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RI Archives: Food

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A Rose By Any Other Name

Rural Intelligence FoodBerkshire native Alana Chernila, local politician, mother of two, and author of the new cookbook, The Homemade Pantry: 101 Foods You Can Stop Buying & Start Making (Clarkson Potter), dispenses change and cooking ideas to readers and friends. She shares her peak-of-the-season recipes with Rural Intelligence to help us make the most of what’s growing in our region. Her first cookbook has achieved top-seller status, and Chernila has just announced that she has a new one in the works: Meals from the Homemade Pantry (Clarkson Potter), due out in 2014.

Rural Intelligence FoodWhen my friend, Kari Chapin, asked me if she could come over to make caramels for Valentine’s day, I said YES! before she even finished her question. I love Kari. I love her that much. Because the secret that she didn’t know, and still hasn’t known until right now when she, like you, is reading this post, is that I don’t even like caramels. I really don’t.

I like caramel sauce on ice cream or sweet drizzles of caramel in the upper crust of a pan of brownies. This is how I take my caramel. Chewy candies in wrappers make my teeth hurt. If I get through the chewing unscathed, then I don’t like how the sugar stays with me. I’ll take chocolate any day.

However, I do understand and appreciate that other people like caramels, and so I make them to tuck into little boxes and give away. I infuse them with anything within reason. I wrap them in parchment, and I give them to the people in my life who swing that way–they’re the ones who think longingly of caramel apples and don’t hesitate to put a fifth spoonful of sugar in their coffee. I even have a caramel recipe in my book. I know how people feel about caramels. I may be looking on from afar, but I get it.

Kari’s request for our day together was that we both take a day’s holiday from writing, make a little Valentine’s day candy, pop out for Indian food while the candy cooled, and then make a kitchen mix of love songs.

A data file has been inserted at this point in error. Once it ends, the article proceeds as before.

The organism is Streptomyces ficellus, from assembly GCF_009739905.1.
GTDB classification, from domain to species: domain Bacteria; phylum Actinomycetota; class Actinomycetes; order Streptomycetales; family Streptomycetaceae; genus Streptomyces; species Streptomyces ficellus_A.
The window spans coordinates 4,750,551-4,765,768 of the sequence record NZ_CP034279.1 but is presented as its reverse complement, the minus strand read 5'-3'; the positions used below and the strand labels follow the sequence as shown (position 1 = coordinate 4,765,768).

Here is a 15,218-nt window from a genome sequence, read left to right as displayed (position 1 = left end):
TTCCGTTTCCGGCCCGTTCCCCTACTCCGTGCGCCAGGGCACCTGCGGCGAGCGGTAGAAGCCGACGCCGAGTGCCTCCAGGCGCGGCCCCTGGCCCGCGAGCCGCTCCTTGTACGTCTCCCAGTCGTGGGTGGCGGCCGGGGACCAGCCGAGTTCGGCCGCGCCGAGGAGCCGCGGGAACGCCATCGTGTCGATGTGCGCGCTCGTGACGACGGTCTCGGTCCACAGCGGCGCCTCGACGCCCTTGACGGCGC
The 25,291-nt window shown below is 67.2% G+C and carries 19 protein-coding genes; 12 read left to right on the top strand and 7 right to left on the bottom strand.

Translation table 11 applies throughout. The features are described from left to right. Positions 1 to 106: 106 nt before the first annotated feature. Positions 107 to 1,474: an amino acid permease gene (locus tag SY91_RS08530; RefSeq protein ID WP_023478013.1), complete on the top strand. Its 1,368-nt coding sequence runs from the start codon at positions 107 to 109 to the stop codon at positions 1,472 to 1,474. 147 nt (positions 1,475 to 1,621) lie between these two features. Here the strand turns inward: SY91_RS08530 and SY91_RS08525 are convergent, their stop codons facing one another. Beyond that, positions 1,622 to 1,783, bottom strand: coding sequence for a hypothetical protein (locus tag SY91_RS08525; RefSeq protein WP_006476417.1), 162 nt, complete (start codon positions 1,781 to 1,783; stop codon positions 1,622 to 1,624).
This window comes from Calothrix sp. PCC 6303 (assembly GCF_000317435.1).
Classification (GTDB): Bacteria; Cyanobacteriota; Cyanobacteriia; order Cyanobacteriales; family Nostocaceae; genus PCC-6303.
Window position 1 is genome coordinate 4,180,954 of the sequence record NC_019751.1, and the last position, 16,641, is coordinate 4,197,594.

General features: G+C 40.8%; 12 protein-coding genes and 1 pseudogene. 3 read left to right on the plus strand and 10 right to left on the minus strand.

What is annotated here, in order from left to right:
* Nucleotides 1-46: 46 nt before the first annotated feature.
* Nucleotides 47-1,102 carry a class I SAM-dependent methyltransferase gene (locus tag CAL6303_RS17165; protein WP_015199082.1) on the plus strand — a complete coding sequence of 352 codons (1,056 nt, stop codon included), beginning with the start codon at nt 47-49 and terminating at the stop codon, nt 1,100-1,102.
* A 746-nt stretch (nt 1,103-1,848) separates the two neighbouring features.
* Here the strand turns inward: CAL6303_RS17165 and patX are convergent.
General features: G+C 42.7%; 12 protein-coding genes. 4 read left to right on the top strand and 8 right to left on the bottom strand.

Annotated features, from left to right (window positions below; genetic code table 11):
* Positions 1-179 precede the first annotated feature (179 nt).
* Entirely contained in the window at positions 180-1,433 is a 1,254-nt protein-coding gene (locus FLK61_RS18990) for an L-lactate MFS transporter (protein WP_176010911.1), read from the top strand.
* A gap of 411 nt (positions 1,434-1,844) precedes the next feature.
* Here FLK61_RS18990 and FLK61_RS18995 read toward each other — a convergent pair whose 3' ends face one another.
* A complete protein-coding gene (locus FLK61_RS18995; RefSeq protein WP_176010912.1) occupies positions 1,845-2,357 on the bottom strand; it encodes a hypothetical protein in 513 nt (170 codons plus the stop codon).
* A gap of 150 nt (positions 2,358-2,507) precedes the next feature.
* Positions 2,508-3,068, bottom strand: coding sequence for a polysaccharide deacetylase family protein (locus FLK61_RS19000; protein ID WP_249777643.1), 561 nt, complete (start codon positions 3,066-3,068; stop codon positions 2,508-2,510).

Again with the yes, yes, and yes. I was easy to convince. And after this day of so much goodness, something else happened.

Rural Intelligence FoodI ate a great many caramels. It turns out that when I say ‘yes,’ new worlds just open up. It might have been the rose petals, or it might just have been the circumstances around the day, but these were my kind of candy. I’ve crossed over.

So here we have it. A caramel recipe for the holiday from Kari and I.




Rose Caramels
adapted from The Homemade Pantry (I made that!)

2 cups heavy cream
1 cup dried organic rose petals (You can often find these in the bulk herbs or tea section of the grocery store.)
1 1/2 cups granulated sugar
1/2 cup Lyle’s golden syrup
1/2 teaspoon kosher salt
6 tablespoons (3/4 stick) unsalted butter at room temperature, cut into chunks
2 teaspoons rosewater

1. Warm the cream in a medium saucepan until it steams. Add the rose petals, stir to combine, and cover. Set aside to steep for 30 minutes.

2. Line a square (8×8 or 9×9) baking pan with aluminum foil so that it folds over the sides of the pan, then lightly grease the foil with butter or oil. Fill a small bowl with cold water, put a pastry brush in the water, and set it on your work surface.

Rural Intelligence Food3. Combine the sugar, golden syrup, and salt in a medium saucepan over medium heat, stirring with a wooden spoon to combine. When the mixture begins to bubble around the edges, use the wet pastry brush to brush the sugar crystals off the sides of the pan. Affix a candy thermometer to the side of the pan so that it is not touching the bottom. From this point on — no stirring!

4. Strain the rose petals out of the cream, then return the cream to medium heat just to warm it up a bit. When it steams, remove from heat, cover, and set aside.

5. Meanwhile, cook the caramel without stirring until it reaches 238°F and is a medium amber color. Remove from heat (it will reach 240°F as you pull it off the heat). Add the softened butter and warm cream, stirring with the wooden spoon to combine. It will bubble and spurt, so stir until it calms down.

Rural Intelligence Food6. Place the pot of caramel back over medium heat and again bring the caramel back up to 238°F, stirring frequently, 15 to 20 minutes. Remove from heat. Use the wooden spoon to stir in the rosewater (once again it will sputter!). Pour the mixture into the prepared pan. Set the pan aside and let sit undisturbed for at least 5 hours.

7. Pull out the whole square of caramel by the foil peeking out over the sides of the pan, lay it on a cutting board, and remove the foil. The caramel will be firm enough to hold its shape, but not firm enough to cut with a knife. Grab about 1 teaspoon worth with your hands and roll into a ball. Wrap each ball into a square of parchment or wax paper, shaping it into a cylinder and twisting the ends to seal.

Reprinted with permission from Eatingfromthegroundup.com. All text and photos copyright 2008-13 by Alana Chernila.

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